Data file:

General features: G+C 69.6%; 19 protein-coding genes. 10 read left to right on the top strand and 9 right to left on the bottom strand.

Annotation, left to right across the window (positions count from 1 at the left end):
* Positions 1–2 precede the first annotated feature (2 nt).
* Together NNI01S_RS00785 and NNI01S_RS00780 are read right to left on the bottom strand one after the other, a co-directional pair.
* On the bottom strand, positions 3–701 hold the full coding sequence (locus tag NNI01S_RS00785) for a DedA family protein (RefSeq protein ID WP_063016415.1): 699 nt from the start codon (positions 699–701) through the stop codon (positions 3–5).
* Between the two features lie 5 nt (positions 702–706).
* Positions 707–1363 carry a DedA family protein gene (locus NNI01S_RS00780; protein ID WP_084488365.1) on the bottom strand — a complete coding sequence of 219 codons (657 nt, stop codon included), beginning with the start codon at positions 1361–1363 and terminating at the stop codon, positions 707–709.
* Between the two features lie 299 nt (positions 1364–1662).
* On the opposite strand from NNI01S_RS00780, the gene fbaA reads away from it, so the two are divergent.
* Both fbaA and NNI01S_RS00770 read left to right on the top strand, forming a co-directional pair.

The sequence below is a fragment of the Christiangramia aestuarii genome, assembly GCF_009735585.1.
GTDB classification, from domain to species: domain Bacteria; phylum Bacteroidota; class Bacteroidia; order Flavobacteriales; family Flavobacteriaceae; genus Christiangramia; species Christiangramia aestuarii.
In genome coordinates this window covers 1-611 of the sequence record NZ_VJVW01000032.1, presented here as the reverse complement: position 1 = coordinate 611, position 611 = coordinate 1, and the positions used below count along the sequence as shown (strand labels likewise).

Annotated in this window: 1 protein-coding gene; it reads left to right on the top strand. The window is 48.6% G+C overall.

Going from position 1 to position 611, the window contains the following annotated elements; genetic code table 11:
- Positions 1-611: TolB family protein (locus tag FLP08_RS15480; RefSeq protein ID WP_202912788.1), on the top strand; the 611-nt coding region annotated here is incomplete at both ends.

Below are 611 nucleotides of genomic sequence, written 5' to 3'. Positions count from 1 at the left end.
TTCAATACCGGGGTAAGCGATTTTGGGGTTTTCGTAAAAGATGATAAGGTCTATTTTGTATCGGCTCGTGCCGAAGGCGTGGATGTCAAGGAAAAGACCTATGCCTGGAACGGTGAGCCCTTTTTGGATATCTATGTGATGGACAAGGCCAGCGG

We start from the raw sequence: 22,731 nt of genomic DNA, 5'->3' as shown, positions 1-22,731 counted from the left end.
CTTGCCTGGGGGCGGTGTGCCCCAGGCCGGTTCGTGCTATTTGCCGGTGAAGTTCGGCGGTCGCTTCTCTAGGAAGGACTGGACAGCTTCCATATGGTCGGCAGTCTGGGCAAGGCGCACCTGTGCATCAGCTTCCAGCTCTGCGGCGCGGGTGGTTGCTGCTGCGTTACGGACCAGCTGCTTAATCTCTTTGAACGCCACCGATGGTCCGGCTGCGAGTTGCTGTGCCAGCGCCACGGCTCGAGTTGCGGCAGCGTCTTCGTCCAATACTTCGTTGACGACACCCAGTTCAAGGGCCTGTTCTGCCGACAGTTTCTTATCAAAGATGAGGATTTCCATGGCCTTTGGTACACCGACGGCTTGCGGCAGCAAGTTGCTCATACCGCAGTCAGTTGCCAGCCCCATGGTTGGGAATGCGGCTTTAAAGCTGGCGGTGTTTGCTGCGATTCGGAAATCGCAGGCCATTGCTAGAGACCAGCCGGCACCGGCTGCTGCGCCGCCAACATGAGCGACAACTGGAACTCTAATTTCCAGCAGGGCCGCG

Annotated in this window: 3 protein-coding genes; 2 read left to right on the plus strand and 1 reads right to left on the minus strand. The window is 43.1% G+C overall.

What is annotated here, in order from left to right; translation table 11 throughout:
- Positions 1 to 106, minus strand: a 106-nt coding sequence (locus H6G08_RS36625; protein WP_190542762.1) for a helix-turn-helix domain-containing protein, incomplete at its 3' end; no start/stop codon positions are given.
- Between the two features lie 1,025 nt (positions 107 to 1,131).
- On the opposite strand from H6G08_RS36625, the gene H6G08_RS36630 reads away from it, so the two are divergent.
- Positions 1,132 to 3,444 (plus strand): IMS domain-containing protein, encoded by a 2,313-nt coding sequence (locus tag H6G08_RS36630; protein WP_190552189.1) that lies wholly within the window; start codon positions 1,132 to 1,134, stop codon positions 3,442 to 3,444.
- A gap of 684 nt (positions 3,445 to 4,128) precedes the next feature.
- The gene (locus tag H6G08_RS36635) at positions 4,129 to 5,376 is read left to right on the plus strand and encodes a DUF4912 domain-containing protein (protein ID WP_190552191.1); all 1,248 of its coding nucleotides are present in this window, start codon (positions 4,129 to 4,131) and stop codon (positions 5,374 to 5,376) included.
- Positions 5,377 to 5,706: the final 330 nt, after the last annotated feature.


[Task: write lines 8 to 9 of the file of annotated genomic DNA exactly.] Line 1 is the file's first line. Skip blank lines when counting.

* Between the two features lie 299 nt (positions 1364–1662).
* On the opposite strand from NNI01S_RS00780, the gene fbaA reads away from it, so the two are divergent.